Priest removed from his duties by Roman Catholic Diocese of London
Church officials say they're following the Diocese of London's 'Safe Environment Policy'
The Roman Catholic Diocese of London has confirmed it has received allegations against Father Andy Dwyer, a long-serving priest in Windsor.
In a statement released to CBC News, officials with the diocese said Dwyer is being investigated for actions that allegedly occurred "many years ago."
Fr. Dwyer was recently removed from his duties as pastor at St. Vincent de Paul and St. Theresa's parishes in Windsor. The Diocese of London is responsible for the Windsor area.
The diocese would not disclose the nature of the allegations.
In its statement, the diocese noted it has a 'Safe Environment Policy' which states that "whenever credible allegations are made against any priest, deacon or lay ecclesial minister, that person is removed for the period of the investigation."
News of the priest's suspension evoked a mixed reaction from London lawyer, Rob Talach, who has been representing victims of clergy abuse for more than a decade.
"It's encouraging and concerning all at the same time," said Talach.
"The encouraging part is that there's a removal in response to an allegation, but removal or suspension is not the complete duty the diocese has here."
Talach said the lack of information about the allegations is among his concerns. He wants the public to be made aware if these allegations involve sexual misconduct.
"The Safe Environment Policy doesn't deal with anything but misconduct of either a physical, a sexual, or a moral nature," he said. "If you look at that policy, it's about 95% focused on sexual misconduct... So if the removal is pursuant to the Safe Environment Policy, it's a fair bet it's got a sexual foundation."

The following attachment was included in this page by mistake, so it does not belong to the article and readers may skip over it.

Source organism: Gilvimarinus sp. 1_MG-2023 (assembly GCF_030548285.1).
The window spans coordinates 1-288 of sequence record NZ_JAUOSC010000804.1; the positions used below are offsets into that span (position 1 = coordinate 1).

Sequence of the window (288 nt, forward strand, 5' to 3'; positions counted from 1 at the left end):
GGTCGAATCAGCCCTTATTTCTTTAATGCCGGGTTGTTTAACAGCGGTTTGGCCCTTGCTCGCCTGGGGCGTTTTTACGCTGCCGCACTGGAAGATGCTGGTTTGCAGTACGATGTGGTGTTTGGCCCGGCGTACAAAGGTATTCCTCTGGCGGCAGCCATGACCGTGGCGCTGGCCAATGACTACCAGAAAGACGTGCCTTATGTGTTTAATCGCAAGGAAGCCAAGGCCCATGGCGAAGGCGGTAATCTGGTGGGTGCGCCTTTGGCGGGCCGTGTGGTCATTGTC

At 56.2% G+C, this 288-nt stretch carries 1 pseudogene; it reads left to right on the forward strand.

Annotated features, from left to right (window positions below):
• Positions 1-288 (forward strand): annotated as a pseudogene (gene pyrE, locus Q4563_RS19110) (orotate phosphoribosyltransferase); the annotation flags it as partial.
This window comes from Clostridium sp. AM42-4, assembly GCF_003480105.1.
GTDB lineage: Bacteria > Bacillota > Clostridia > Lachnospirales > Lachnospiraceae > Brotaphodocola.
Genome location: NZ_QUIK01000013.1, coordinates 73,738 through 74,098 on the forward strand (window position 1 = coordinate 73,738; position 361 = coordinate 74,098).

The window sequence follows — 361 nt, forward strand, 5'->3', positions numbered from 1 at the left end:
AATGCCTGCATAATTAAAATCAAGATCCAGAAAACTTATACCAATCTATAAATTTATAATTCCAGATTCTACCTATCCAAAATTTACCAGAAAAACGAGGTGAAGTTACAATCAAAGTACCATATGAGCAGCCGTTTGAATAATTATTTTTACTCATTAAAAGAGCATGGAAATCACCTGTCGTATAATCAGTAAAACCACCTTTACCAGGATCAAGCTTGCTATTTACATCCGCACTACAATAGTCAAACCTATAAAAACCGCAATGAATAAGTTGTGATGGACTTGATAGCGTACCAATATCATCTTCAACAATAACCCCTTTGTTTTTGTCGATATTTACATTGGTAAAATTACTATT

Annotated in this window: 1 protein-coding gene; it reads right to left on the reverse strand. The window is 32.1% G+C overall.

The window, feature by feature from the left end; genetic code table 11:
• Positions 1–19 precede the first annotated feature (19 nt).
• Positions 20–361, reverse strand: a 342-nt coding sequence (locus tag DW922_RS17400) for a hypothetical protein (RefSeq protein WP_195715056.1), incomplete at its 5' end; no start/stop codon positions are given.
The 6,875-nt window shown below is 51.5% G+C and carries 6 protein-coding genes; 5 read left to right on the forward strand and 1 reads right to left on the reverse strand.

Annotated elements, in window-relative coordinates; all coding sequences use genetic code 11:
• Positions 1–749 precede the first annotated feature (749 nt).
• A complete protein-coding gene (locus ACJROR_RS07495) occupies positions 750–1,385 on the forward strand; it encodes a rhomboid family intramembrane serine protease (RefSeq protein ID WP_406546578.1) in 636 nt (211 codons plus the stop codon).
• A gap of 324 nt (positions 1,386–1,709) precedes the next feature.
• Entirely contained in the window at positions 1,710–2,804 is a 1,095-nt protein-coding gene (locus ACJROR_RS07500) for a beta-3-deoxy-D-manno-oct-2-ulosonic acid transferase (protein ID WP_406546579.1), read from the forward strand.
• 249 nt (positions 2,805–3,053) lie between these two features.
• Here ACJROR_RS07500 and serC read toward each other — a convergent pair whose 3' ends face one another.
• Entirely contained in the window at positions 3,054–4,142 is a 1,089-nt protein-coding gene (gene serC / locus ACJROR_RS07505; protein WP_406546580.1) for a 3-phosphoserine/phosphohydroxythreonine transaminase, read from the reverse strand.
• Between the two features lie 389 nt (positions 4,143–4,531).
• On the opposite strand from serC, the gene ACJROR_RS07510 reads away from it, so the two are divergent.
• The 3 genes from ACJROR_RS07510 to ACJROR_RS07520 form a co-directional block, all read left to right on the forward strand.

If that's the case, Talach believes the public should be told if the allegations involve children or adults, and exactly how long the allegations date back.
CBC News did try to contact Fr. Dwyer. He did not respond.
No mention of police involvement
Talach is also troubled that the statement from the diocese makes no mention of whether police have been called to investigate.
"This has been another major flaw on the part of the diocese over the decades. Nowhere have we ever seen, in writing or in practice, a willingness to go to the experts, the police, if criminal conduct is in question and asked for their involvement or their help," said Talach. "Look, if you're going to write a homily I'd ask a priest. If I'm going to investigate sexual misconduct, that's the last professional I'm going to get involved."
Windsor police would not confirm to CBC News whether it's been made aware of any allegations involving Fr. Dwyer.
Talach believes that, if the diocese wants to be fair to Fr. Dwyer, releasing more information would help alleviate speculation.
"Is this a single, one-off allegation? Is it an adult? Is it a child? Is it sexual? Is it not? The imagination can get away from us, and can do disservice if these [allegations] aren't what we think they are," said Talach. "Their present stance is not serving anyone but maybe themselves."